What is executive dysfunction?
- Executive functions are things like making plans, following through on plans, controlling impulsive actions, internalized self-talk, changing activities, and, yes, paying attention or focusing on the things we need or want to attend to. There are others, but these are the ones I know the most about and they seem to be the ones that plague us the most.
- Making Plans. You get up in the morning and you have to decide what you’re going to do that day. Whatever list of activities you choose, that’s making a plan. Here’s another one: you need to clean up your room, so you stand in the doorway and decide what to do first. That’s making a plan.
Executive dysfunction (ADHD) makes this really hard for a lot of people. Because we tend to see the whole picture better than the little parts, tasks like “clean your room” can be overwhelming. We need it broken down into smaller steps, like “put the clean clothes away and the dirty clothes in the hamper, then put the books on the bookcase.” For some people, even that is too much at a time. They need it broken down to “pick up the first piece of clothing you see and figure out if it’s clean or dirty; if it’s clean, put it in the correct drawer of your dresser or hang it up in the closet, and if it’s dirty, put it in your hamper.”
Difficulty with this kind of thing can cause a lot of anxiety, and it’s why we tend to freeze up when faced with large, complicated jobs. We simply don’t know where to start, because making a plan is not something we are good at.
- Following through on plans. Once you have a plan, you start at the first thing and you work your way down the steps until you’ve completed them all, right? Right. Well, executive dysfunction makes it really hard to do this.
Part of it can be overwhelm: we look at the list of steps, see how long it is (big-picture thinking), and conclude that it’s impossible so we can’t do it. Other times we might not think we can do any of it right, or we might not know how to complete the step we’re on. Or we get distracted, or hung up on one of the steps (a lot of us are perfectionists).
- Controlling impulsive actions. Most people are able to keep from saying every little thing that pops into their heads. They don’t buy things just because they like them without thinking about whether or not they’re too expensive or something. They control how they react to their emotions and save angry outbursts for whatever they think is an appropriate time and place.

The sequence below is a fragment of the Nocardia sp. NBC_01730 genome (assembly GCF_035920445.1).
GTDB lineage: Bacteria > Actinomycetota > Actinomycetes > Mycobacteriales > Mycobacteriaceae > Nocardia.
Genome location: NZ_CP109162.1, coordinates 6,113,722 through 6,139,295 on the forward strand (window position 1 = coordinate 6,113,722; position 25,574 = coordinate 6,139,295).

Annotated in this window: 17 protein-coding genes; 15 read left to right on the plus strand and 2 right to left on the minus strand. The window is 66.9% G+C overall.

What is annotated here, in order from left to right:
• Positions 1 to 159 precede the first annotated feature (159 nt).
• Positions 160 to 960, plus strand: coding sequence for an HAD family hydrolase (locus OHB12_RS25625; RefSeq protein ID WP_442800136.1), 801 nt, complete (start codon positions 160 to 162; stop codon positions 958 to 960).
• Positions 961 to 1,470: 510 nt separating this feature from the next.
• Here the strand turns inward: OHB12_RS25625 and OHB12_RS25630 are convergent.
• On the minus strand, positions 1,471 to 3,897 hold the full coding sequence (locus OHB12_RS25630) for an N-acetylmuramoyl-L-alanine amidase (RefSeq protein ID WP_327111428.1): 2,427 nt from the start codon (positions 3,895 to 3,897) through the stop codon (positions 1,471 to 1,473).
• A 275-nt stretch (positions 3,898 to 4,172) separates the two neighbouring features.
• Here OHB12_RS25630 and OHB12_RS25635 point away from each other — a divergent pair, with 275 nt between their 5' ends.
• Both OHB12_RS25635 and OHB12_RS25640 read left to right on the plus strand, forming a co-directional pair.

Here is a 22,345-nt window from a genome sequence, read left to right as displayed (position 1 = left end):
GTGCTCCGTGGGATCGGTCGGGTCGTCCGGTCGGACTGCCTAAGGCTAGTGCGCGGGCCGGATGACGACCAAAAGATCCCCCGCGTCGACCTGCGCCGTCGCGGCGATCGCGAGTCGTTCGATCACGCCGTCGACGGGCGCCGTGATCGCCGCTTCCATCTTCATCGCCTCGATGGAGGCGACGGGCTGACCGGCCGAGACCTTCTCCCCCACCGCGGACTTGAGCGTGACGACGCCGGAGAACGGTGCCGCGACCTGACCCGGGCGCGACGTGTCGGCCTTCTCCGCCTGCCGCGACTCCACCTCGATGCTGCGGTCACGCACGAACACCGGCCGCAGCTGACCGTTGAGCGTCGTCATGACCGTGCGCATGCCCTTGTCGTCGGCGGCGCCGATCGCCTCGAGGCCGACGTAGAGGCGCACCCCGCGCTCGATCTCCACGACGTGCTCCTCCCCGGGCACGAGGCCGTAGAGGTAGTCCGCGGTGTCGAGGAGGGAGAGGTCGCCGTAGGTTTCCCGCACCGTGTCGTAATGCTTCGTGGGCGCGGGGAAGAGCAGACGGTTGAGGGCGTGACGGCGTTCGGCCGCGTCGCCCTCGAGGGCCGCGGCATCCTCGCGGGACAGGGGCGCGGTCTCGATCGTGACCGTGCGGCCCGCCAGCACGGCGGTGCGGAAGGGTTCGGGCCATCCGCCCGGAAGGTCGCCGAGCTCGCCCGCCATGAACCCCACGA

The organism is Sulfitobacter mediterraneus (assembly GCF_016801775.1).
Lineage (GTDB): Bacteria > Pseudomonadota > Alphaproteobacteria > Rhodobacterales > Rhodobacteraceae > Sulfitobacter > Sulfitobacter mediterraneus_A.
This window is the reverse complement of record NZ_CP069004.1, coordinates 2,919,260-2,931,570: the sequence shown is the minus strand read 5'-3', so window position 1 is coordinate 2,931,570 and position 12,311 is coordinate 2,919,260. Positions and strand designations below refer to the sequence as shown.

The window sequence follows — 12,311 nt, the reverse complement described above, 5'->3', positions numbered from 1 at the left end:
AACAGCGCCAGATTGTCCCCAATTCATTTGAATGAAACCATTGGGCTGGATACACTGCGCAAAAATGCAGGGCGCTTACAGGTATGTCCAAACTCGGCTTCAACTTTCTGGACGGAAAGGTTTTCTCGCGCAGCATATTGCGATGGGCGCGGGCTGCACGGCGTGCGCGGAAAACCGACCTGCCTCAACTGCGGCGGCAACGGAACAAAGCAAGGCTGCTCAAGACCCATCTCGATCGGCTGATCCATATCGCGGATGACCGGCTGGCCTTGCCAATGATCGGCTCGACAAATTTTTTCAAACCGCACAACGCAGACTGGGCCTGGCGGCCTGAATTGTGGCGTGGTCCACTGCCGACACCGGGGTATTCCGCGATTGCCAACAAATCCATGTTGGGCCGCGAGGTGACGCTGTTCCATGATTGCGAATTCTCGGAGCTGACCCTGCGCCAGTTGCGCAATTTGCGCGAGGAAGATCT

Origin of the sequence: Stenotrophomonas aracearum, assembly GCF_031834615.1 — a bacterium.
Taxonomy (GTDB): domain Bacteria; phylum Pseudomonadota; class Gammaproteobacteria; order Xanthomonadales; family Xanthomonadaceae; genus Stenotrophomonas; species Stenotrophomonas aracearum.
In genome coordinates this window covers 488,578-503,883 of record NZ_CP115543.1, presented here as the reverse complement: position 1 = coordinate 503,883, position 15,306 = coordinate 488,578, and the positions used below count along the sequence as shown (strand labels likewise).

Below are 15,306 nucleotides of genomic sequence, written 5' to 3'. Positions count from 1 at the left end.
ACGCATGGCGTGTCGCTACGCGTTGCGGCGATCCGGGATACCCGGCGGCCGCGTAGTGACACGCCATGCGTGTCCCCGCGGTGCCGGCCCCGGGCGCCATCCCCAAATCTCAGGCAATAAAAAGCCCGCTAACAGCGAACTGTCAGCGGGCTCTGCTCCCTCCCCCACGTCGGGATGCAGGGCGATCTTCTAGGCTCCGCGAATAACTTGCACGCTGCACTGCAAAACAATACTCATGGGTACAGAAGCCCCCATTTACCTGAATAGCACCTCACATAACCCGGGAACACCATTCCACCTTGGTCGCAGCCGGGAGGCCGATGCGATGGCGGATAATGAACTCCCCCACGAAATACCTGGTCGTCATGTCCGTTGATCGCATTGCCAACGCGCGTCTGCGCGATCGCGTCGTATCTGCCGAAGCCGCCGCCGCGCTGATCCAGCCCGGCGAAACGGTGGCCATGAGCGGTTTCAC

Executive dysfunction makes this really hard.
ADHDers don’t have much of a “filter” unless it’s been drilled into us through behavioural conditioning (usually done by society in response to the stuff we say or do). So we think something and we say it, even if it’s hurtful. We buy stuff we like and then can’t pay our bills but hey we have a hot tub! We act out in anger and then wonder why people are afraid of us or mad at us five minutes later, because once we’ve raged we’re good and not mad anymore. As a general rule, we always intend to do the right thing… it’s just not always possible because our brains like to follow every impulse they have.
- Internalized self-talk. Everyone has what’s known as “self-talk.” For people with low self-esteem, this is pretty negative. But it’s not just about what we tell ourselves about ourselves. It’s also how we get through situations (“Five more situps and we’re done for the day!”) and work through problems (“Next time Jimmy says that I’m going to tell him to go jump in a lake!”). By about age seven or eight (I forget exactly when; it could be older but I’m pretty sure it’s sometime in elementary shcool), most people are really good at keeping all of this silent and in their heads.
Not so for those of us with ADHD. Executive dysfunction means that we don’t internalize our self-talk until much later, assuming we ever do. I still talk to myself out loud most of the time, though I do internalize a lot (especially in public).
- Changing activities. You know the law of physics that says that an object that is at rest will remain at rest until acted upon by an external force, and that an object that is traveling in a particular direction at a particular speed will not change direction or speed unless acted upon by an external force? That’s called inertia, and that’s basically what we’re talking about here. (This is like the one thing about physics that I find truly useful in my everyday life. Kinda sad.)
Basically, once we’re engaged in an activity, we’re in it until something happens to get us to move on. That’s why alarms work for some people - they jolt them out of their current activity and trigger them to move on to the next thing. (Of course, an ability to ignore alarms is also part and parcel of inertia. Yay!)
- Paying attention or focusing on the things we need or want to attend to. So, the whole “attention deficit” part of “ADHD” is pretty ludicrous, because it’s not really a deficit of attention that we’re dealing with; it’s more an inability to control what we pay attention to. So we can hyperfocus (focus exclusively on one thing for hours on end) or we can jump around from one thing to another, and we don’t really have a lot of control over that. I’m sure you can see how all of the other aspects of executive dysfunction contribute to our lack of control over our attention.